7. @BalanchineFan, thank you for posting! I was starting to get severe "Ballet Alert NYCB board withdrawal!"
  8. Somehow this pairing seems like a really logical and "safe" choice... and yet, it never crossed my mind. I'm so interested to see how this works!
  9. Having been a dancer who also choreographed a bit, I never considered casting myself in one of my ballets, although I did step in for an injured dancer once. I never felt I could adequately set and clean the choreography while simultaneously worrying about my own dancing. How do you watch rehearsal if you are participating in rehearsal? But I'm sure there are some dancers who wear both hats with ease.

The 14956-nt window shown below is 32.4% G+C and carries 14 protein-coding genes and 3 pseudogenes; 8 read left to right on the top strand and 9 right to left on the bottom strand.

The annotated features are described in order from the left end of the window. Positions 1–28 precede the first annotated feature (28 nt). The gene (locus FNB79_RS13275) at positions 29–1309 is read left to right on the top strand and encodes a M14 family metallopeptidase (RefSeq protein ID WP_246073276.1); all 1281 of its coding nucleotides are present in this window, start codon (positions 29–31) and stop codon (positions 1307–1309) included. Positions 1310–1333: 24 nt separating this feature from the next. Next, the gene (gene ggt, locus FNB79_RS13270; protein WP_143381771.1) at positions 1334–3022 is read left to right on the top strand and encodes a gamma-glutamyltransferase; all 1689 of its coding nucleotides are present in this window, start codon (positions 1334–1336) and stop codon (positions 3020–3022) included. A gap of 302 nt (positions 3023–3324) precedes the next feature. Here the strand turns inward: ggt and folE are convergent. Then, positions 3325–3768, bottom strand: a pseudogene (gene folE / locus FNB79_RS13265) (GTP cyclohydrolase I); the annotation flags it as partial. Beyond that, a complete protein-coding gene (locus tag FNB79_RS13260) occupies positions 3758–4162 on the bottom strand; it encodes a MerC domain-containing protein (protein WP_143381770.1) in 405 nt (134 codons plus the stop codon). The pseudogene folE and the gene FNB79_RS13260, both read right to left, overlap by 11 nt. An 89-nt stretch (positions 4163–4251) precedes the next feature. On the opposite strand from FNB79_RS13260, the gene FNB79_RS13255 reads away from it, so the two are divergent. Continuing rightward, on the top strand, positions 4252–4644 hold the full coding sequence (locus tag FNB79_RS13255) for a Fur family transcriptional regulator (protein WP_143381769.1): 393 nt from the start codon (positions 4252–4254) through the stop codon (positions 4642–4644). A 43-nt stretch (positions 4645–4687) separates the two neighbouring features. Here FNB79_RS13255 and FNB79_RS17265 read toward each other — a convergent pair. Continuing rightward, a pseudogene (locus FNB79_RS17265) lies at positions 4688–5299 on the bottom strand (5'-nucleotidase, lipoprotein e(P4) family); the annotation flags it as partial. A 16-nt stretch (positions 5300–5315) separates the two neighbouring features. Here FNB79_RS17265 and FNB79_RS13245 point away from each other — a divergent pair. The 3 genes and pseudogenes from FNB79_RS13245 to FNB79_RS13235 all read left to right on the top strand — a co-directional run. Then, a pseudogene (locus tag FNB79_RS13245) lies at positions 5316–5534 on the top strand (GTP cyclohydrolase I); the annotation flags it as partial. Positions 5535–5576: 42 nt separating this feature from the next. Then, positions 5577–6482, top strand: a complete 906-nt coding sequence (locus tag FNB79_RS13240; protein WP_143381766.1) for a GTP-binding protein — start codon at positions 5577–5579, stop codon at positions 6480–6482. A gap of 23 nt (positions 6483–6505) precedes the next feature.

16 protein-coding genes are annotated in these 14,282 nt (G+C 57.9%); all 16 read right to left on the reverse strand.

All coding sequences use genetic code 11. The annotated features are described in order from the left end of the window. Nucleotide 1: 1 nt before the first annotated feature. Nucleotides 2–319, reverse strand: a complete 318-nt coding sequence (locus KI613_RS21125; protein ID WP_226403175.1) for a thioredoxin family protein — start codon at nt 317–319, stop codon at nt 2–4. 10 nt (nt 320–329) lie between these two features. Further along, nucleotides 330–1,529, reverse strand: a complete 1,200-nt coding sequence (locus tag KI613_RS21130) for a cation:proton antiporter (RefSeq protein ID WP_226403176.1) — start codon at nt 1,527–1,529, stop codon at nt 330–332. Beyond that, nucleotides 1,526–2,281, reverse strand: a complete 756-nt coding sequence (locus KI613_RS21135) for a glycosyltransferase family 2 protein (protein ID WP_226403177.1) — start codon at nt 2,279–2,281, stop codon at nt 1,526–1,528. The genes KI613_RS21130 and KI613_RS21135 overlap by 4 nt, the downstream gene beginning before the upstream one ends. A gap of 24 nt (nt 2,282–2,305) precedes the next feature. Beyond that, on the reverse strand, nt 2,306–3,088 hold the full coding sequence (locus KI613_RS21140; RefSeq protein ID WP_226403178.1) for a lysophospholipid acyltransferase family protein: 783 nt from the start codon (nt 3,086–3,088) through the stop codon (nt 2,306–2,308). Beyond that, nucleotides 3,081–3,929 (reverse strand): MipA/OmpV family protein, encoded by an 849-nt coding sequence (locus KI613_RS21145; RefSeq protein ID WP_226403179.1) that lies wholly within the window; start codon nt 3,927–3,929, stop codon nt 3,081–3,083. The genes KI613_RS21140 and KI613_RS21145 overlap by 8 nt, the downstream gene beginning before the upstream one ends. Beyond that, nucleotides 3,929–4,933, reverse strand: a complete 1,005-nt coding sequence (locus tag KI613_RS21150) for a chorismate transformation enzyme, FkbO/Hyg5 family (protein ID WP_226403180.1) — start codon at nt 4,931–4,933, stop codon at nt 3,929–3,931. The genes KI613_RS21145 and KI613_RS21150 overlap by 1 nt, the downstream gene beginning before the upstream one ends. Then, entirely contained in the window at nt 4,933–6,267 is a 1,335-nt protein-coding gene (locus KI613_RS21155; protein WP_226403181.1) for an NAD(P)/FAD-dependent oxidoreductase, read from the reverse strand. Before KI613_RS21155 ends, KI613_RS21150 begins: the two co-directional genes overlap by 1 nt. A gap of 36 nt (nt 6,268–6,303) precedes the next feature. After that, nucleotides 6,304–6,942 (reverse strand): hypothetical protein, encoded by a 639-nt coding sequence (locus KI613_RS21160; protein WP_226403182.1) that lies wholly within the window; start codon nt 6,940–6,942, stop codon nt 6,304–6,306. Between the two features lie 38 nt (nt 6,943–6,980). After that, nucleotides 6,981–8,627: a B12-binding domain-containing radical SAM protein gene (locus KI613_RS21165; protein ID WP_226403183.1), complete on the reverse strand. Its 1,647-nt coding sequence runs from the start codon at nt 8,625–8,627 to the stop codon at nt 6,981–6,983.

10. Thank you for sharing your perspective, Traveling Ballerina! Your story led me to https://www.yellowface.org/choreography where people seem to be pondering the same questions I am. The website gives some interesting historical perspective and encourages companies to reconsider the choreography, makeup, and costumes used for the Chinese variation. There are more questions asked than answer, I feel, but they do post a video of the San Francisco Ballet version to demonstrate how Chinese can be done with less stylized makeup and movements. The suggestion on the site is that we must understand the difference between between "caricature and character," which seems wise. I can certainly now understand how the use of a particular style of makeup might be offensive to some. And yet, I have more questions than answers. I find myself thinking back to years and years of dancing Spanish, using eyeliner to draw spit curls onto my face per my company's direction. Did some consider that offensive? I've also performed Arabian a number of times, with greatly exaggerated eye makeup in an attempt to appear the true "Arabian Princess." Was that an offensive choice? I'm unsure. This isn't an ethnic issue, but what about the makeup and movements used to "age" dancers playing older characters? I'm thinking of the grandparents in The Nutcracker. I, myself, was cast as Berthe (Giselle's mother) and Cinderella's Step Mother in my late teens, during a time of injury and being unable to dance other roles. I remember being coached to use makeup to give myself wrinkles. Was that offensive to some? I'm unsure of that also. I have more questions than answers, but surely this will become an ongoing discussion in the ballet/opera/broadway worlds where, in a sense, we are always creating a caricature of someone.